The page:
The Rev. Steven Marsh never thought he would see the day his church in Laguna Woods, California — a town of 16,500 populated largely by retirees — would be spending $20,000 a month for security.
Then a gunman opened fire on May 15 during a luncheon at Geneva Presbyterian Church, where Marsh is senior pastor, killing one and injuring five other members of a Taiwanese congregation that met there. Officials said the man, who was motivated by political hatred against Taiwan, chained the church’s doors shut and hid firebombs inside before shooting at the gathering of elderly church members.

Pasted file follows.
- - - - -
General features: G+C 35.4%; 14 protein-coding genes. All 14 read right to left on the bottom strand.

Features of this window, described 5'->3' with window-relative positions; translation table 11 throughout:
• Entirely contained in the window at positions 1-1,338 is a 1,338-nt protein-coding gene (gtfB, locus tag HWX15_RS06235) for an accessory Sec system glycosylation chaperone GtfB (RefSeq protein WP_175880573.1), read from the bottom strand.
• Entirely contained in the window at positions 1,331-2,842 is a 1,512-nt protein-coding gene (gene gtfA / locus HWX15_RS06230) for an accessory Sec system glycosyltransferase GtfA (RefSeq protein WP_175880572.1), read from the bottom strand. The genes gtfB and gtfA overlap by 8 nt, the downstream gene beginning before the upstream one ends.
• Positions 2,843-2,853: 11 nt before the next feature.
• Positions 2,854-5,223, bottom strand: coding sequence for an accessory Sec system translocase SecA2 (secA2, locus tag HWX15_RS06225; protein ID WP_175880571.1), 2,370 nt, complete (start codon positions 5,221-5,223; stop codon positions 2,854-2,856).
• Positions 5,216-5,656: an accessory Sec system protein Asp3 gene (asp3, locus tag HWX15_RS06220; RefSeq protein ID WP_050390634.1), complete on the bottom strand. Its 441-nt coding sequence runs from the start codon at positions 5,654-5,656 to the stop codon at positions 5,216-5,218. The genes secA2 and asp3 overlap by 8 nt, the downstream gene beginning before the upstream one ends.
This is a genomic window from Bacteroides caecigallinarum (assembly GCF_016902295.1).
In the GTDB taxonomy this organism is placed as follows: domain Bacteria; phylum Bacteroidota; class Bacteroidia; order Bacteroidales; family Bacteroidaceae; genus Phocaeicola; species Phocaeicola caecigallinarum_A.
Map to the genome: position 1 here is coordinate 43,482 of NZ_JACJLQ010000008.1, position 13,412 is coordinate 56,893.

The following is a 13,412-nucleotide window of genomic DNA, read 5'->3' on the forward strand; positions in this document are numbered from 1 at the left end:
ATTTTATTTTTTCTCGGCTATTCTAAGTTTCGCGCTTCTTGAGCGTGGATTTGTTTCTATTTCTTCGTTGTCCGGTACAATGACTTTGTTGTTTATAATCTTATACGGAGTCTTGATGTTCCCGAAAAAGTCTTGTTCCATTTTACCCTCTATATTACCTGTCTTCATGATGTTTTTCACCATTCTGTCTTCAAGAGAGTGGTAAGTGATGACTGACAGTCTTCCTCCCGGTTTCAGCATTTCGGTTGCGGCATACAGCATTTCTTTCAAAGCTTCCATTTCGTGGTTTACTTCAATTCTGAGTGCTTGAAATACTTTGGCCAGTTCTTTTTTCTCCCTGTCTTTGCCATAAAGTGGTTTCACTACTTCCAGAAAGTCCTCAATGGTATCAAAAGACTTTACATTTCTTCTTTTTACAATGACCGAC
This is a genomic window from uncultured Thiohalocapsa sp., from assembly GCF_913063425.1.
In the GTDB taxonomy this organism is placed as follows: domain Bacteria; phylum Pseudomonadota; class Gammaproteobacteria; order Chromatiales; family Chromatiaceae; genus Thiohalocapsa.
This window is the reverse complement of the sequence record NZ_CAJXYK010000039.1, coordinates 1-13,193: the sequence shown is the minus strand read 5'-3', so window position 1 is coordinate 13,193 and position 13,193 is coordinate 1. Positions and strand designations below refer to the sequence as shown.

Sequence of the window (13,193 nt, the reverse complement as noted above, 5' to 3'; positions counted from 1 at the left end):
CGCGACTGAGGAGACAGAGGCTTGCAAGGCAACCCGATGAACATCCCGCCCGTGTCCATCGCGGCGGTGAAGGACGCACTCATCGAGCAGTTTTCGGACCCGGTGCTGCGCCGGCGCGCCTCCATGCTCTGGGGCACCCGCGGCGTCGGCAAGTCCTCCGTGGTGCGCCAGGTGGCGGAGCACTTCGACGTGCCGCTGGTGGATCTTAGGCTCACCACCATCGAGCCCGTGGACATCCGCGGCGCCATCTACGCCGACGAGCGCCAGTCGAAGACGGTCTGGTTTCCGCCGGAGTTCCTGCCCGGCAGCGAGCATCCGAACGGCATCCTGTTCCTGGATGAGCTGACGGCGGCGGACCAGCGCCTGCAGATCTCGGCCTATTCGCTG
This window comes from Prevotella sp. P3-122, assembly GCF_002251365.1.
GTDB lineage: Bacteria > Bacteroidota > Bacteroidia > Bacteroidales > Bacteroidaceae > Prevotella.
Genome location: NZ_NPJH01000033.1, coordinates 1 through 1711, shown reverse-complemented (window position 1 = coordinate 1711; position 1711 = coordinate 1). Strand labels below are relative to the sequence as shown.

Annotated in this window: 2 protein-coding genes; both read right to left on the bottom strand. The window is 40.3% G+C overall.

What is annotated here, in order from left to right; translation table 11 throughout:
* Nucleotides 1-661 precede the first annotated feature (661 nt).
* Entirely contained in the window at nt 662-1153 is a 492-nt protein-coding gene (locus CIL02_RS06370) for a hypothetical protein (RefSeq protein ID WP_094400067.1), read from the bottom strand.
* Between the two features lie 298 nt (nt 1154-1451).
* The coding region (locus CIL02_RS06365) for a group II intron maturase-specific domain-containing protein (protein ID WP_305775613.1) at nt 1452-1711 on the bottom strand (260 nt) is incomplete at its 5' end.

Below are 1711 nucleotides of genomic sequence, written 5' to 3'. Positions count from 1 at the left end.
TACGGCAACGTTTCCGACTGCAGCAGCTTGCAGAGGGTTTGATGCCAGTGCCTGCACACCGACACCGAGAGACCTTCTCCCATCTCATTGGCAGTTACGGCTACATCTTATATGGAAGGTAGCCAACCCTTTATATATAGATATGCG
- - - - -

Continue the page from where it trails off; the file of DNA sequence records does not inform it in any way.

Houses of worship are meant to be places of shelter, reflection and peace, where strangers are welcome. But the recent string of high-profile mass shootings in the U.S. is a reminder violence can happen anywhere, prompting some faith leaders to ramp up security.